Dalit Freedom Network

Dalit Freedom Network

Dalit Freedom Network is an evangelical [1]Christian organization whose official mission is to "empower the Dalits in their quest for social freedom and human dignity by networking human, financial, and informational resources." [2] Founded by Dr. Joseph D'souza, who heads the "All India Christian Council" and Nanci Ricks, DFN is located in Colorado. The Dalit Freedom Network is a partner of the All India Christian Council,[3] a nationwide alliance of more than 2000 Christian denominations, mission agencies, institutions, federations in India.As per Dr. Joseph D'Souza's biography[4] on the The 700 Club's website : "The Dalit Freedom Network grew out of the AICC's (All India Christian Council's) need to facilitate work in the United States". They have been accused of misrepresenting a "Dalit" cause to suppress their missionary identity.[5]

Contents

Programs

The DFN also hosted a conference entitled "Racism and Caste Based Discrimination in India: Implications for the US-India Relationship", where talks were given by Udit Raj and Kancha Ilaiah, both prominent critics of Hinduism. D'Souza has also frequently been cited by the Christian Coalition and other Fundamentalist Christian groups in the United States.[6] The Dalit Freedom Network raised $795,462 in 2004 and spent $372,523 on programs and services as reported by the Evangelical Council for Financial Accountability. The remainder of the money was sent the following year as designated money to support developing programs.

Joseph D'Souza was invited to testify as an expert on the Dalit issue by the United States Congress at a hearing on October 6, 2005.[7]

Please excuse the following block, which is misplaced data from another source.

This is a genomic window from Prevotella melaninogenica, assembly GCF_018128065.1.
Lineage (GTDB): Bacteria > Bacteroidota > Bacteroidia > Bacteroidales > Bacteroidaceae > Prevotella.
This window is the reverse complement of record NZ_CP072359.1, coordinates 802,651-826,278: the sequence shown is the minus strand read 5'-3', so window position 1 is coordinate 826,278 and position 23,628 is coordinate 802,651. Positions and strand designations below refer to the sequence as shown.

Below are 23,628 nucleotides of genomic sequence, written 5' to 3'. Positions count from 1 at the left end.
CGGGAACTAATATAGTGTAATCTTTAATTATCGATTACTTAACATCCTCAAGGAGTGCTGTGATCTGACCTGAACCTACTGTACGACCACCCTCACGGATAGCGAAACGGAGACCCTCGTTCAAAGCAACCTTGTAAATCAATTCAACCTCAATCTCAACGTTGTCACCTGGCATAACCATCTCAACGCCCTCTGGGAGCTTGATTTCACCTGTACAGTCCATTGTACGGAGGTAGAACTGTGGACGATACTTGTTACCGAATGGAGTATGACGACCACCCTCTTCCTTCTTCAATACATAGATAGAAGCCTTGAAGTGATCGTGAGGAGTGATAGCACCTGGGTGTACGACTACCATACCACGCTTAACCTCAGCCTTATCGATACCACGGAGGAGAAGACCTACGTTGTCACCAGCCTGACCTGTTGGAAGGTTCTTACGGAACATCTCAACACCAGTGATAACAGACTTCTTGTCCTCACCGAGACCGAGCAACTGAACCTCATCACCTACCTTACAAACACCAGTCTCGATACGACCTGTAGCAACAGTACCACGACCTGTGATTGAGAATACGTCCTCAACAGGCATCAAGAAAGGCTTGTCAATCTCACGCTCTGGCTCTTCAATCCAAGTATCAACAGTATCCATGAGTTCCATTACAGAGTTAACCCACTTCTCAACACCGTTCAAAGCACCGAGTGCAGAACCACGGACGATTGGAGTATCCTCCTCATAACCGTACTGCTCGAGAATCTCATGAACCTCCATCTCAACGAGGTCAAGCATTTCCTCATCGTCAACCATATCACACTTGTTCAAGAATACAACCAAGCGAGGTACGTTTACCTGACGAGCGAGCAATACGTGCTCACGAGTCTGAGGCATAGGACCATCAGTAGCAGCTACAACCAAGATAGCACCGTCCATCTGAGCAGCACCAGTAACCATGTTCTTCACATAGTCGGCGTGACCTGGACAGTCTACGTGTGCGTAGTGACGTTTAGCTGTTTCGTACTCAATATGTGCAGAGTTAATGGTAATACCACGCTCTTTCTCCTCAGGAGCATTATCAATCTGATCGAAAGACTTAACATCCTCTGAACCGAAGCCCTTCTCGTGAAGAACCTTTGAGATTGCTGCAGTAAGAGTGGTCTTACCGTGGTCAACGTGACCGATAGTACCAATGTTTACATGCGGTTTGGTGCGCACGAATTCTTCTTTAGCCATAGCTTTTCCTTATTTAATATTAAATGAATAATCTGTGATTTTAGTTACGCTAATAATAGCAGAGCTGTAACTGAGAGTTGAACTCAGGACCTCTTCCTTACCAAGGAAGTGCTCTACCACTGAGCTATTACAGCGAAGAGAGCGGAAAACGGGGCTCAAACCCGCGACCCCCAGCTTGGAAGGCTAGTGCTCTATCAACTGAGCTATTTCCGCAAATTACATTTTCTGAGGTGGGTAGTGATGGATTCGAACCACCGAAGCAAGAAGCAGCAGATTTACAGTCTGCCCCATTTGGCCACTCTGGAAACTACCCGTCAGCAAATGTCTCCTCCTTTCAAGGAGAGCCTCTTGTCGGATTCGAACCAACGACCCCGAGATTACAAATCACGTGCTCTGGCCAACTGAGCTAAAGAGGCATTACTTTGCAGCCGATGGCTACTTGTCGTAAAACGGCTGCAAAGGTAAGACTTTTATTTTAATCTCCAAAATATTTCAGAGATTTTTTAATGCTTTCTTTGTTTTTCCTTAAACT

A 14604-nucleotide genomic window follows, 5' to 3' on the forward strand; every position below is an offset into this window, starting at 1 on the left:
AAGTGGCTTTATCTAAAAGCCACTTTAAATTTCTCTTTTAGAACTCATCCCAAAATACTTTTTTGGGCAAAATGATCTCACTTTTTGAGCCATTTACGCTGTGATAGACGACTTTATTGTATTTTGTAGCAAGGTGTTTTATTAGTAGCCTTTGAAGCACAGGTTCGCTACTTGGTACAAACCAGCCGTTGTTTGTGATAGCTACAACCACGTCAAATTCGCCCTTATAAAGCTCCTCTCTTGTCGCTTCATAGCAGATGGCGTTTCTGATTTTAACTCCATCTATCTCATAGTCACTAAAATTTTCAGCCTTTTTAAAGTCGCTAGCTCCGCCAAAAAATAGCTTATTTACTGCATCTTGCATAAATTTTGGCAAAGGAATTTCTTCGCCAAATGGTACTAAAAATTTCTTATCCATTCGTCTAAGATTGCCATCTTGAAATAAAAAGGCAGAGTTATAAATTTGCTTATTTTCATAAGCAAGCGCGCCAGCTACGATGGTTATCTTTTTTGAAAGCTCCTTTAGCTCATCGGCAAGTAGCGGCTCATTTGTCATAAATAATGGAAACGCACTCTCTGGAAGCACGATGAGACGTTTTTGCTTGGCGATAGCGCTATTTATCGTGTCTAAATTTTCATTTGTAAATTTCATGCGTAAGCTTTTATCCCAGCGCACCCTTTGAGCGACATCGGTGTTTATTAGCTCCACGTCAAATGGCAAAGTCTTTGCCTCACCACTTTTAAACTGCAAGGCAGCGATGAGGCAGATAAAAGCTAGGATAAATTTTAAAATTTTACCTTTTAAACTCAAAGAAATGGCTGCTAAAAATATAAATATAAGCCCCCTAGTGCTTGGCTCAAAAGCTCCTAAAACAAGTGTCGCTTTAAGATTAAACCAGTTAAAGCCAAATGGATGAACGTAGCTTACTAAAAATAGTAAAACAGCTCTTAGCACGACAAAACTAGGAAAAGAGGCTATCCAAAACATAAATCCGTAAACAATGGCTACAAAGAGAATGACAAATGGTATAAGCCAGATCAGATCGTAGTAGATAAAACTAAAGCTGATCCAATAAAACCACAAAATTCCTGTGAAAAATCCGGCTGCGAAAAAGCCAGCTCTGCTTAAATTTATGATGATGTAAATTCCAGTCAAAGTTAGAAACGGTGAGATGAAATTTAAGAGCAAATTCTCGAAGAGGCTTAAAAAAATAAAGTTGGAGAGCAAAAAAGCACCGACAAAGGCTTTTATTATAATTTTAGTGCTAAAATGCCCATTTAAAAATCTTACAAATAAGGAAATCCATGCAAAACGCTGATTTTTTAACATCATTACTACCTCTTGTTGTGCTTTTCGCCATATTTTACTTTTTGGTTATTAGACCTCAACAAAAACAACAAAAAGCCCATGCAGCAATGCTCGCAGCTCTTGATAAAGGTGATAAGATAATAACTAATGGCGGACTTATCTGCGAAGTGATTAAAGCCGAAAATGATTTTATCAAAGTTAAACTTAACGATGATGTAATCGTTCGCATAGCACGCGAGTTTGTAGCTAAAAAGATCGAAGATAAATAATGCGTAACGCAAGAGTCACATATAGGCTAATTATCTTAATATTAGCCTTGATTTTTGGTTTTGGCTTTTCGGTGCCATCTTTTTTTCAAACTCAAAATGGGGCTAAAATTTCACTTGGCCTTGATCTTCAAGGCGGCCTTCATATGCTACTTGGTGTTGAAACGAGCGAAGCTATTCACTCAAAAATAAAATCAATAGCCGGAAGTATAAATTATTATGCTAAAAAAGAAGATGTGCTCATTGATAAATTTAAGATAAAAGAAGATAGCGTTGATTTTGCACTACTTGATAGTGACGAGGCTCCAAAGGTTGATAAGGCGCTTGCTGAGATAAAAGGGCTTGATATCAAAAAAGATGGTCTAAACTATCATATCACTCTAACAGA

DFN has four programming areas: education, healthcare, economic development, and social justice advocacy. In education, DFN has started more than fifty English-medium schools for Dalits and other low-caste people.[8] In healthcare, DFN has sent dozens of medical teams to Dalit villages for preventative care and in response to emergencies.[9] The economic development program is still in its foundational stages.

In advocacy, Joseph D'Souza and Nanci Ricks have both been recognized as international experts on the Dalit issue and have been invited to testify in the United States and internationally on the subject of Untouchability. D'Souza was invited to testify as an expert on the Dalit issue by the United States Congress at a hearing on October 6, 2005.[7] He also testified before the UK Conservative Human Rights Commission on April 4, 2007.[10] Both Ricks and D'Souza testified before the Congressional Human Rights Caucus on the effects of Untouchability on women.[11]

Mass baptism

On 21 October 2006, Joseph D'Souza, Dr. John Dayal, and Bishop Moses Swamidoss organized a mass baptism, and baptized 528 Hindu converts to Christianity.[12]

Activities in Nagaland and with Karen people

In 2007 Joseph D'souza and John Dayal, expressed sadness over the recent violence in Nagaland and appealed to all sections of Naga society.[13] He has also worked with a missionary Benedict Rogers working with the Karen people in Myanmar.

Controversy

The DFN hosted a conference entitled [14]"Racism and Caste Based Discrimination in India: Implications for the US-India Relationship", where talks were given by activists Udit Raj and Kancha Ilaiah who have been accused of making statements that are biased against Hinduism.[15]

The DFN and other similar NGOs have also been criticized by authors Crystal Hsu and PN Benjamin for working as "safe houses" for lobbyists engaged in destroying the cultural heritage of India. Hsu and Benjamin assert the DFN and other similar NGOs are using endemic problems with caste discrimination as a pretext to gain a foothold in Indian society that have increased social tensions without any meaningful benefit to the Dalit community. They have also criticized DFN for equating caste discrimination with racism.[16]

Modern discrimination

Paramakudi Riots which occurred in Tamil Nadu on Sep 11 2011 is an evidence of a modern form of discrimination against Dalits.

See also

References

External links


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